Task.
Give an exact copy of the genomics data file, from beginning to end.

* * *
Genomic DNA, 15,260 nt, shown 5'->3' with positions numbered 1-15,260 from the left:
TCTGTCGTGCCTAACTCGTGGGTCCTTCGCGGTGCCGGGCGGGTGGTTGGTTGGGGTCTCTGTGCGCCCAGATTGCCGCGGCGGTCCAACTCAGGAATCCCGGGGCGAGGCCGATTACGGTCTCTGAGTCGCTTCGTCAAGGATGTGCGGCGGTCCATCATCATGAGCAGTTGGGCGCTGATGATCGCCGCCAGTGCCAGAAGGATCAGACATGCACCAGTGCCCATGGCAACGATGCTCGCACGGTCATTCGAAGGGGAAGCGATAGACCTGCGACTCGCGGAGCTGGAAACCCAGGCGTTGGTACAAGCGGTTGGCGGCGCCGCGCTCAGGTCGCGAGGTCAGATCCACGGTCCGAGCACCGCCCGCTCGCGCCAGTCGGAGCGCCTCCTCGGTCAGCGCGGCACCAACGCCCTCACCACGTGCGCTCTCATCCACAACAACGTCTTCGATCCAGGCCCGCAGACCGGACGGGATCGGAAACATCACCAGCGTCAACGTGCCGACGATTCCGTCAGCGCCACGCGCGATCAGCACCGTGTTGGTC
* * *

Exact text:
Genomic DNA, 15,260 nt, shown 5'->3' with positions numbered 1-15,260 from the left:
TCTGTCGTGCCTAACTCGTGGGTCCTTCGCGGTGCCGGGCGGGTGGTTGGTTGGGGTCTCTGTGCGCCCAGATTGCCGCGGCGGTCCAACTCAGGAATCCCGGGGCGAGGCCGATTACGGTCTCTGAGTCGCTTCGTCAAGGATGTGCGGCGGTCCATCATCATGAGCAGTTGGGCGCTGATGATCGCCGCCAGTGCCAGAAGGATCAGACATGCACCAGTGCCCATGGCAACGATGCTCGCACGGTCATTCGAAGGGGAAGCGATAGACCTGCGACTCGCGGAGCTGGAAACCCAGGCGTTGGTACAAGCGGTTGGCGGCGCCGCGCTCAGGTCGCGAGGTCAGATCCACGGTCCGAGCACCGCCCGCTCGCGCCAGTCGGAGCGCCTCCTCGGTCAGCGCGGCACCAACGCCCTCACCACGTGCGCTCTCATCCACAACAACGTCTTCGATCCAGGCCCGCAGACCGGACGGGATCGGAAACATCACCAGCGTCAACGTGCCGACGATTCCGTCAGCGCCACGCGCGATCAGCACCGTGTTGGTC